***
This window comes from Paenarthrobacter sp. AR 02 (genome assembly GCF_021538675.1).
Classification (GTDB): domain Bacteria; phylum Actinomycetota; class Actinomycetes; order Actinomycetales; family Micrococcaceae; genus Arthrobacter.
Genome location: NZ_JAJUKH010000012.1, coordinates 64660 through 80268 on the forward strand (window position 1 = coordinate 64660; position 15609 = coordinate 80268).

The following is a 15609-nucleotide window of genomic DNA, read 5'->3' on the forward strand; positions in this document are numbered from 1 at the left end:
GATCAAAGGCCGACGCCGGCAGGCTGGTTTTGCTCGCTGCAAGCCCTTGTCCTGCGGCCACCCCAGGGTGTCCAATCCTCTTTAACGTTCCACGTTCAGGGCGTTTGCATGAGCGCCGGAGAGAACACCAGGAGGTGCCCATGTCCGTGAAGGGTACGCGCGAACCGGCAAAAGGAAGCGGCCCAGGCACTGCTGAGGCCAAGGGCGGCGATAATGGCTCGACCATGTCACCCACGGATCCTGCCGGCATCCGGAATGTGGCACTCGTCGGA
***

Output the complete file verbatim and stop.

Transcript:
This window comes from Paenarthrobacter sp. AR 02 (genome assembly GCF_021538675.1).
Classification (GTDB): domain Bacteria; phylum Actinomycetota; class Actinomycetes; order Actinomycetales; family Micrococcaceae; genus Arthrobacter.
Genome location: NZ_JAJUKH010000012.1, coordinates 64660 through 80268 on the forward strand (window position 1 = coordinate 64660; position 15609 = coordinate 80268).

The following is a 15609-nucleotide window of genomic DNA, read 5'->3' on the forward strand; positions in this document are numbered from 1 at the left end:
GATCAAAGGCCGACGCCGGCAGGCTGGTTTTGCTCGCTGCAAGCCCTTGTCCTGCGGCCACCCCAGGGTGTCCAATCCTCTTTAACGTTCCACGTTCAGGGCGTTTGCATGAGCGCCGGAGAGAACACCAGGAGGTGCCCATGTCCGTGAAGGGTACGCGCGAACCGGCAAAAGGAAGCGGCCCAGGCACTGCTGAGGCCAAGGGCGGCGATAATGGCTCGACCATGTCACCCACGGATCCTGCCGGCATCCGGAATGTGGCACTCGTCGGA